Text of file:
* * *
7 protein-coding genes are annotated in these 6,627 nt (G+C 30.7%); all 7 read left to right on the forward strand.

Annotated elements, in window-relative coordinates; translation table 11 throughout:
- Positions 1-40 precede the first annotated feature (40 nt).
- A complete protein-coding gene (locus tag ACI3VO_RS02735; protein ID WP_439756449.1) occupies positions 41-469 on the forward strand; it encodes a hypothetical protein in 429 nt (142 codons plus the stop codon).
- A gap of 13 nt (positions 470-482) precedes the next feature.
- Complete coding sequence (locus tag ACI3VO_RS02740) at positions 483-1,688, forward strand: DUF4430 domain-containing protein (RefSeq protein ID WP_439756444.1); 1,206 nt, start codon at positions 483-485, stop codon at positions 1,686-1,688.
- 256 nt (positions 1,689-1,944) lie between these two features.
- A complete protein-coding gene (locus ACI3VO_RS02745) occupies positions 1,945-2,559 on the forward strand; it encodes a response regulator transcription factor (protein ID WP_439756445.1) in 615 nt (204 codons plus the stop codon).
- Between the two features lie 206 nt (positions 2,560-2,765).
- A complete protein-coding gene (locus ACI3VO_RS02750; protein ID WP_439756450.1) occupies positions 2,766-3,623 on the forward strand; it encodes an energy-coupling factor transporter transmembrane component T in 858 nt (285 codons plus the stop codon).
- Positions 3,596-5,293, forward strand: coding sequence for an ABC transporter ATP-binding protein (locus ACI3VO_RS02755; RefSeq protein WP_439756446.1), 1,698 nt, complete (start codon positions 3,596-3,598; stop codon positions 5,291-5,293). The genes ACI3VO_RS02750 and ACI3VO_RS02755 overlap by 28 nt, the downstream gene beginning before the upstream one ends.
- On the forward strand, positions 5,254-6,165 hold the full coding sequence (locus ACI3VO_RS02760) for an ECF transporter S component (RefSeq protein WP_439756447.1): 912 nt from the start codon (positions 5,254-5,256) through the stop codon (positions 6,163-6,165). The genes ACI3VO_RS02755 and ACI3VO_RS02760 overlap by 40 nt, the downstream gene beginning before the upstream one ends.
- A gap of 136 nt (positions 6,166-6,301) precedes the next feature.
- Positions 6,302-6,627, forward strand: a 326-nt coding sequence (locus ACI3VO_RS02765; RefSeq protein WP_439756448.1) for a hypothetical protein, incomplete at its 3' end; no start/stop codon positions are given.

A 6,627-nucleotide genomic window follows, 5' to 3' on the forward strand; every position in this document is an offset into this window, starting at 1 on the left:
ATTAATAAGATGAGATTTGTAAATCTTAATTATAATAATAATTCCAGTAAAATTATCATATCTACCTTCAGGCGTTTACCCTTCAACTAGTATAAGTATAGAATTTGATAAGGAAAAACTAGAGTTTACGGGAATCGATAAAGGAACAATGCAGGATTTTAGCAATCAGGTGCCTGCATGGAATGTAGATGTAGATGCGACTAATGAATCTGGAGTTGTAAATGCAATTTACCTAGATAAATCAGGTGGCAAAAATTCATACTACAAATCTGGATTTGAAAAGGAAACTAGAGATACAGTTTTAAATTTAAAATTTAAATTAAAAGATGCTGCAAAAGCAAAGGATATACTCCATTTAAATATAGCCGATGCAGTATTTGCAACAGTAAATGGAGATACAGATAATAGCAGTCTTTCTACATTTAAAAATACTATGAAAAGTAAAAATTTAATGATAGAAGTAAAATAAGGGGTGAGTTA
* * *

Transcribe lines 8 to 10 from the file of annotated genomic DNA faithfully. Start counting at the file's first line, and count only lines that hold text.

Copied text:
- A complete protein-coding gene (locus ACI3VO_RS02745) occupies positions 1,945-2,559 on the forward strand; it encodes a response regulator transcription factor (protein ID WP_439756445.1) in 615 nt (204 codons plus the stop codon).
- Between the two features lie 206 nt (positions 2,560-2,765).
- A complete protein-coding gene (locus ACI3VO_RS02750; protein ID WP_439756450.1) occupies positions 2,766-3,623 on the forward strand; it encodes an energy-coupling factor transporter transmembrane component T in 858 nt (285 codons plus the stop codon).